Amy Seabright and James Taylor won bronze in the first ever mixed 470 World Championships – as Hannah Mills and Eilidh McIntyre narrowly missed out on a podium spot following an epic comeback in the women’s fleet.
Seabright and Taylor notched up five top-five finishes on their way to securing their podium spot in the new 470 class format for the Paris 2024 Olympics.
At the midway point they even led the regatta in Vilamoura, Portugal, but were overtaken by eventual winners Gil Cohen and Noam Homri from Israel going into the ten-boat double-points medal race.
Sixth in the medal race for Seabright and Taylor allowed second Israeli crew Tal Sade and Noa Lasry to sneak into silver medal position.
Britain had four crews finish in the top half of the fleet, with Freya Black and Marcus Tressler finishing fifth, Vita Heathcote and Ryan Orr in eighth and Georgina Povall and Arran Holman in ninth.
“It’s exciting to win a medal in the first mixed worlds, a small taste of what the next three years will be like,” said Seabright, from Stapleford Abbots, Essex. “It’s James’s and my first event we have managed to actually complete so really proud that we managed to push through some tougher light and shifty days to keep in the mix for a medal. We’re a bit annoyed we let the Israelis slip through to silver in the medal race, but the points in the top eight were so tight it was hard to keep track of everyone, especially in conditions that were constantly changing.”
Taylor, from Stoke Poges, Bucks, added: “It’s a great feeling to get off to a good start in the new mixed fleet for the Paris 2024 cycle. We made a fair few mistake and left a few too many points out there but to get back onto the podium in the medal race was awesome. It’s a new fleet so we’re only just getting to know how everyone races, so we’re looking forward to the next three years.”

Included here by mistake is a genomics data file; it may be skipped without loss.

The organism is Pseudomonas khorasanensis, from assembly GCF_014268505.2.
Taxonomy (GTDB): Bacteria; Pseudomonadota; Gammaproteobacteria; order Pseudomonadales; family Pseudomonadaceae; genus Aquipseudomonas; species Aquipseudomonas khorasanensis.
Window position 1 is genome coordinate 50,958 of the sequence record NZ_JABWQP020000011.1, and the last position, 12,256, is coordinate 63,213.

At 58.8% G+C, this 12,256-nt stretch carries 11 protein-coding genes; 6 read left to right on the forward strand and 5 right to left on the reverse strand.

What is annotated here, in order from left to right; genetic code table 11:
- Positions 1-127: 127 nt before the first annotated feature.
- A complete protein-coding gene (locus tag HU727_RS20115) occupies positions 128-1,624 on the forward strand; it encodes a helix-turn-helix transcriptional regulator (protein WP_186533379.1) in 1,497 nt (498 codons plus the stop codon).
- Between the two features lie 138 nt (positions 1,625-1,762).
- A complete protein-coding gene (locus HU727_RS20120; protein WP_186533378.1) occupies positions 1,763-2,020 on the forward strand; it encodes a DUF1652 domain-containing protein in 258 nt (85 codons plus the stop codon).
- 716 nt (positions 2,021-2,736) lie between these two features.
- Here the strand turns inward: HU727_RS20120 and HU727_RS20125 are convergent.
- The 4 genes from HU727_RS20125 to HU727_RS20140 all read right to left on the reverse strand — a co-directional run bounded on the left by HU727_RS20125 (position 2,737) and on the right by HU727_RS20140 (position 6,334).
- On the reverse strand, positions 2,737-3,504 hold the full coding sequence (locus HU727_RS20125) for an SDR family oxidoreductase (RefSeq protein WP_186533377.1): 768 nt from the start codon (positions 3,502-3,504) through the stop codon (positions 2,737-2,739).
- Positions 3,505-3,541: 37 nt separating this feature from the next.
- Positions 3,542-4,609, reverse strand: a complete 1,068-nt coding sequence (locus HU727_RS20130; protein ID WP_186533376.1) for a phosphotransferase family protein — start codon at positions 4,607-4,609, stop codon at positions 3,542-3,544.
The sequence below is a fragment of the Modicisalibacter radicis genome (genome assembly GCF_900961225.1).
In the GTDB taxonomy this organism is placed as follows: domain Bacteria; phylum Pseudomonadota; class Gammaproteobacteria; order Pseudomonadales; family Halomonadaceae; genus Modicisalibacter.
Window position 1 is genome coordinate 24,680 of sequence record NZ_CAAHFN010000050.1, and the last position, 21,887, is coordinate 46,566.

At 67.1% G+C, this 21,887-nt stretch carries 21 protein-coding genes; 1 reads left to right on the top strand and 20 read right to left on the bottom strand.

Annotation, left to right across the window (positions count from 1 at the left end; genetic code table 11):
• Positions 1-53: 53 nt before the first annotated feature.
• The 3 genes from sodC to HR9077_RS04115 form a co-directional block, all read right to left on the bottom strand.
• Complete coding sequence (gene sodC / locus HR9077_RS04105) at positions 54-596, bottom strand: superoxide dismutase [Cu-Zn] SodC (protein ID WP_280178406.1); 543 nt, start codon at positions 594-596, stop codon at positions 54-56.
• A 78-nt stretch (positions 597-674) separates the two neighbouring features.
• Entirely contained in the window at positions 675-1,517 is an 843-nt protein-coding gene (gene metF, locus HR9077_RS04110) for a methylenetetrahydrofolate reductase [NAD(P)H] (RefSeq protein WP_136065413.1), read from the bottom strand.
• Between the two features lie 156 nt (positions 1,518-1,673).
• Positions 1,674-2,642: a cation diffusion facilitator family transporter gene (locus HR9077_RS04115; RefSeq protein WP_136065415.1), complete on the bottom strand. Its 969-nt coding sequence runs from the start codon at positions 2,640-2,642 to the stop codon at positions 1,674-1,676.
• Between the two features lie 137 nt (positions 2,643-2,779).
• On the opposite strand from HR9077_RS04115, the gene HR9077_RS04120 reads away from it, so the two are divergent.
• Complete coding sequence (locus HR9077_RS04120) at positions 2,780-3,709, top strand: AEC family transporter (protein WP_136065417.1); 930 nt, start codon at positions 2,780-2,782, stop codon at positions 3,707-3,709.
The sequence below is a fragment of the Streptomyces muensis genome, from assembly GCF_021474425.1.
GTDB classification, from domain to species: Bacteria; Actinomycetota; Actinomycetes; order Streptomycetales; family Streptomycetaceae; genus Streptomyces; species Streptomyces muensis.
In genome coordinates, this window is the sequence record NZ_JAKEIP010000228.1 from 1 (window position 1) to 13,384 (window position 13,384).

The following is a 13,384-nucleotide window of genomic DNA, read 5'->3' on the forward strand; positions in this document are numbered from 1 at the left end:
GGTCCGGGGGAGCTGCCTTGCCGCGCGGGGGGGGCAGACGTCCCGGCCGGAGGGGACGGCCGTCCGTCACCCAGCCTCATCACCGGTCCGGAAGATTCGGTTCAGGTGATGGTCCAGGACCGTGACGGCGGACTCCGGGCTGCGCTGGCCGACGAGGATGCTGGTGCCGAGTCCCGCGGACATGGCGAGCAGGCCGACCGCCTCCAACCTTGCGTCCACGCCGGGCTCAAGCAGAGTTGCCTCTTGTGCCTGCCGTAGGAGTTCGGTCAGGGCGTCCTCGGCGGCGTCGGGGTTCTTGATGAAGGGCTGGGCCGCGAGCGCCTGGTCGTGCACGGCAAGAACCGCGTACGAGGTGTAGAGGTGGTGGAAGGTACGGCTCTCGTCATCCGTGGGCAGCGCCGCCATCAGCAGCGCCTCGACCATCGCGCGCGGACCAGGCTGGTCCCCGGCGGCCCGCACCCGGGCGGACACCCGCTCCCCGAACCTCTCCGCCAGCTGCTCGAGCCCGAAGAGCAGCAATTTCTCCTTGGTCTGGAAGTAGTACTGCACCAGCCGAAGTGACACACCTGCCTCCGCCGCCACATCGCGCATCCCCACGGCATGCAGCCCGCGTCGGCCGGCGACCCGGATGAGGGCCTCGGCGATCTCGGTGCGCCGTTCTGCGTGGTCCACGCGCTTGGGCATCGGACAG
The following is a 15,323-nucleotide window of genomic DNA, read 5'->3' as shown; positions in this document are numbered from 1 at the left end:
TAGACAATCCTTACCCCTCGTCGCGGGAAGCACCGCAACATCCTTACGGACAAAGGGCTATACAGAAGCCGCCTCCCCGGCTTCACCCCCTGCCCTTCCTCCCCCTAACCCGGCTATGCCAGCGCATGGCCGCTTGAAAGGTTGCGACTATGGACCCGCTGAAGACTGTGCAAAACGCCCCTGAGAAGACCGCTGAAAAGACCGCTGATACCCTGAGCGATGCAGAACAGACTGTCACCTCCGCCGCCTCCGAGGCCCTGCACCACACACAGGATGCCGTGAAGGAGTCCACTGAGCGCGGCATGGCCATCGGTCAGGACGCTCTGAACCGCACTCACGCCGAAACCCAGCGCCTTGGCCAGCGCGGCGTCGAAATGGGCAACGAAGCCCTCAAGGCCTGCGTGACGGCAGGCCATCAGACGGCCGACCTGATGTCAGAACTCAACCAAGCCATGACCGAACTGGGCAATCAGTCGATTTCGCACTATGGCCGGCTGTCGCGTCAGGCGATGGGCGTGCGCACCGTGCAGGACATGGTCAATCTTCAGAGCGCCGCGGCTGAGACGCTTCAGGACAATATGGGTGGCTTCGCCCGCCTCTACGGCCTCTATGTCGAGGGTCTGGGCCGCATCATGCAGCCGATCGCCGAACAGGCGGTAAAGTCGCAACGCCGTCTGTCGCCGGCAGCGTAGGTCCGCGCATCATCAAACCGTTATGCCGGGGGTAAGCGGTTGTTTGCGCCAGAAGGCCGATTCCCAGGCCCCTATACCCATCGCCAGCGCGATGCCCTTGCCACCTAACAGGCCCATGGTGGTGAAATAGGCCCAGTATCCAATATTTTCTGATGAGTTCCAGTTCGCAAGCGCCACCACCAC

2019 world champions Mills and McIntyre had a tough start to their title defence, finding themselves in the bottom half of the 27-boat fleet at the midway stage of the six-day regatta.
But the pair proved their class with a comeback that saw them jump to fourth on the back of a string of top five results including three wins on the bounce on the penultimate day.
With bronze within their reach, Mills and McIntyre looked like they would complete their comeback as they approached the finish line of the medal race in second place.
Disaster then struck when the pair were penalised by the on-water umpires, then punished further for not completing a penalty spin, relegating them to seventh across the line and fifth overall.
Despite not finishing on the podium, Mills said she and McIntyre would learn from their mistakes going into the final few months before Tokyo 2020.
“It was a real week of two halves for us,” Mills, from Cardiff, said. “There were a few key bits missing the first half of the week which at this level in sport means you are going to be struggling. We recognised what was happening and managed to correct it for the second half of the week, giving us a fighting chance to grab a medal going into the medal race. Obviously we’re disappointed not to get a medal, but so much learnt from each day this week that will be invaluable moving forward towards Tokyo.”
In the men’s fleet Team GB sailors Luke Patience and Chris Grube came back from a tricky start to finish strongly with a string of top five finishes, claiming 13th overall. Teammates Martin Wrigley and Alex Hughes were 19th.
The RS:X European Championships, also held in Vilamoura over the same dates, saw Britain’s Emma Wilson finish fifth overall, just three points off the podium, while in the men’s fleet Tom Squires came home 21st.
“It was a tricky week,” said Wilson, from Christchurch, Dorset. “I struggled a bit at the start with a few mistakes off the start line but then the second half of the regatta I worked it out a bit better and managed to use my speed. I am happy with how I managed to pull some places back and finishing just off the podium again. It’s given me some good things to work on between now and the worlds which are at the end of April in Cadiz.”